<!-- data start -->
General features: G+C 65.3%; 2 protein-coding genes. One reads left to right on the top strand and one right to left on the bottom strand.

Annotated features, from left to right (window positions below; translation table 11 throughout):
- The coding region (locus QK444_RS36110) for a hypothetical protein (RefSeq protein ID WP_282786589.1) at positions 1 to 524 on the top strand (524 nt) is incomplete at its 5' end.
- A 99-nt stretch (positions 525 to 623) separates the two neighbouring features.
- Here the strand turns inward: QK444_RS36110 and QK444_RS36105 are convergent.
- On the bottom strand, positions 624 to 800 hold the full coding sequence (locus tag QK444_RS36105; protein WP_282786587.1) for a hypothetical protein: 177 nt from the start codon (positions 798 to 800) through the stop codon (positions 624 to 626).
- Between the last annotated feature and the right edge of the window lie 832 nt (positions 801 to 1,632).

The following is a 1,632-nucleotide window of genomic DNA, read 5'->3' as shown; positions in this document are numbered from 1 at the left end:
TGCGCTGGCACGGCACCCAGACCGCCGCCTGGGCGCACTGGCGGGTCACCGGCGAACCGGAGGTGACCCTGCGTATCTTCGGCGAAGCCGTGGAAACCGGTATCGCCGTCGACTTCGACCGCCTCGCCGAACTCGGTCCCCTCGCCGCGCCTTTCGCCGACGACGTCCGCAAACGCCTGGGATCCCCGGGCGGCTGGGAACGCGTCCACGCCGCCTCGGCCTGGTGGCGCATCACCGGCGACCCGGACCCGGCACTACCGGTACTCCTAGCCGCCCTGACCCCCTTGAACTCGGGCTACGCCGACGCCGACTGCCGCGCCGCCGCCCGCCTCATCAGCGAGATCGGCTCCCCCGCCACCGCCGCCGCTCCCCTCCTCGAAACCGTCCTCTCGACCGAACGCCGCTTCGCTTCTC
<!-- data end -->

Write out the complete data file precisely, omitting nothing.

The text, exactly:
General features: G+C 65.3%; 2 protein-coding genes. One reads left to right on the top strand and one right to left on the bottom strand.

Annotated features, from left to right (window positions below; translation table 11 throughout):
- The coding region (locus QK444_RS36110) for a hypothetical protein (RefSeq protein ID WP_282786589.1) at positions 1 to 524 on the top strand (524 nt) is incomplete at its 5' end.
- A 99-nt stretch (positions 525 to 623) separates the two neighbouring features.
- Here the strand turns inward: QK444_RS36110 and QK444_RS36105 are convergent.
- On the bottom strand, positions 624 to 800 hold the full coding sequence (locus tag QK444_RS36105; protein WP_282786587.1) for a hypothetical protein: 177 nt from the start codon (positions 798 to 800) through the stop codon (positions 624 to 626).
- Between the last annotated feature and the right edge of the window lie 832 nt (positions 801 to 1,632).

The following is a 1,632-nucleotide window of genomic DNA, read 5'->3' as shown; positions in this document are numbered from 1 at the left end:
TGCGCTGGCACGGCACCCAGACCGCCGCCTGGGCGCACTGGCGGGTCACCGGCGAACCGGAGGTGACCCTGCGTATCTTCGGCGAAGCCGTGGAAACCGGTATCGCCGTCGACTTCGACCGCCTCGCCGAACTCGGTCCCCTCGCCGCGCCTTTCGCCGACGACGTCCGCAAACGCCTGGGATCCCCGGGCGGCTGGGAACGCGTCCACGCCGCCTCGGCCTGGTGGCGCATCACCGGCGACCCGGACCCGGCACTACCGGTACTCCTAGCCGCCCTGACCCCCTTGAACTCGGGCTACGCCGACGCCGACTGCCGCGCCGCCGCCCGCCTCATCAGCGAGATCGGCTCCCCCGCCACCGCCGCCGCTCCCCTCCTCGAAACCGTCCTCTCGACCGAACGCCGCTTCGCTTCTC